For those of y’all that follow me on Twitter or Tumblr or Facebook or my Personal Blog, you know I’ve been all over the place this month! The Making Things Happen Tour – (preceded by travel to Salt Lake City, Palm Beach, New York, St. Lucia, Atlanta, Barbados, Trinidad, and Miami) took my good friends Emily Ley, Gina Zeidler and I from Raleigh to Houston to Phoenix to San Francisco to Los Angeles to Maui and back again. I met so many wonderful wedding pros along the way! A little about our journey…
Ceara and Nate’s wedding continued in beautiful style under a gorgeous tent set on her family’s land. More than the lovely details, though, there’s something that sticks with me about this wedding. From Ceara: “The whole weekend is etched in our minds as a profound celebration of life and love and family. Two weeks before the wedding, my father was diagnosed with stage four stomach cancer. He decided not to tell anyone outside the family before the wedding, but we all had a heightened awareness throughout the weekend that this was time out of time. And it was. My father was his exuberant self and seized the opportunity to celebrate his family and friends on land that had always been sacred to him. We are all so grateful to have the incredible photos and film of him in his element.” That, my friends, is what weddings are all about — celebrating family, life, and love. Big thanks to Christian Oth Studio for sharing this beauty with us.
The weather on our wedding day was: Beautiful, but major storms were predicted for Friday night. Our rehearsal dinner was to be outside by our pond and we had tent coverage for dinner but not cocktails. At the last minute my planner, Jung, found some tents for the cocktail area, but I made her take them down as soon as they were up – they were filthy and ruined the beautiful view! Practicalities weren’t first and foremost in my mind. Heavy winds and a purple sky portended massive storms and Jung thought I was crazy, but obliged. Much to her relief and my delight the clouds cleared just as guests arrived and it turned into a perfect evening.
Our favorite detail of the wedding was: On Friday night as we gathered by our pond for drinks a baby alligator joined us, sunning himself on the bank below. During the ceremony on Saturday an eagle flew overhead as we exchanged vows. Obviously these weren’t details we had any hand in arranging, but they added to our sense that we were marrying at the right time in the right place.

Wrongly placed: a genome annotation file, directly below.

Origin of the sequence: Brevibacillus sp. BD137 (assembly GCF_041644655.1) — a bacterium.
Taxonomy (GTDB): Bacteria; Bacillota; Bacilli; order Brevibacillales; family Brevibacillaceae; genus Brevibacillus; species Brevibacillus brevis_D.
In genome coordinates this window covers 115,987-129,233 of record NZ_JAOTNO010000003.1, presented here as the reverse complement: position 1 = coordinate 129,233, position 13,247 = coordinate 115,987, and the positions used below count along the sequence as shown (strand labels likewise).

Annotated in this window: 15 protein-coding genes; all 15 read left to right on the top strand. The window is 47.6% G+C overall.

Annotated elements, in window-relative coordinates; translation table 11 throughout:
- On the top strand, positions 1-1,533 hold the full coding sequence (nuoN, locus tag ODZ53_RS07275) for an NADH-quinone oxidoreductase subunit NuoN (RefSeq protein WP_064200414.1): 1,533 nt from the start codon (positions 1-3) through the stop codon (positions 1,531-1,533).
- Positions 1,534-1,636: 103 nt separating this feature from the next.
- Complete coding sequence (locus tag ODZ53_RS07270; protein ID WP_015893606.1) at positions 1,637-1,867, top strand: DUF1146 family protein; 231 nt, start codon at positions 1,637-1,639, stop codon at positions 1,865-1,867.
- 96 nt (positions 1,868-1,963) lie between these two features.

Funniest moment? In retrospect it is pretty funny, and somewhat surprisingly at the time we thought so too—the ceremony began at the exact late afternoon moment the gnats descended. I had just assumed spraying would be enough, but all of our local guests could time the insects’ arrival to the minute. Throughout the ceremony Nate and I gripped hands so that we wouldn’t scratch, but our many flower girls, ring bearers, and most members of the wedding party couldn’t keep still. If you look closely at the photos, there is a halo of gnats around all of our heads. I don’t think everyone thought it was so funny—some of our guests looked like they had the chicken pox for weeks! Luckily they all said the experience was well worth the scars.
What was the biggest challenge you had to overcome while planning your wedding? Without a doubt, logistics. The first hurdle was planning the wedding from New York during my first year of law school, but we were both happy to use the wedding as an excuse to head down to Charleston on the odd weekend. Then there was the problem of hosting 200+ people on our rural land, where the only space open enough to fit a tent was a remote field once used to land airplanes. I have to credit Jung and Josh, our wedding planners, with pulling it off—they figured out a way to bus everyone in, throw up a tent, cook dinner for 225 guests and power a 10-piece band in a field in the middle of nowhere!
What was your most memorable moment about your wedding day? There is not just one moment — the whole weekend is etched in our minds as a profound celebration of life and love and family. Two weeks before the wedding my father was diagnosed with stage four stomach cancer. He decided not to tell anyone outside the family before the wedding, but we all had a heightened awareness throughout the weekend that this was time out of time. And it was. My father was his exuberant self and seized the opportunity to celebrate his family and friends on land that had always been sacred to him. We are all so grateful to have the incredible photos and film of him in his element.
Three adjectives that describe the day are: Natural, irreverent, magical.
What’s next for you as a couple? What are you looking forward to in the future? We are expecting a baby boy in July, leaving me just enough time to graduate from law school in May!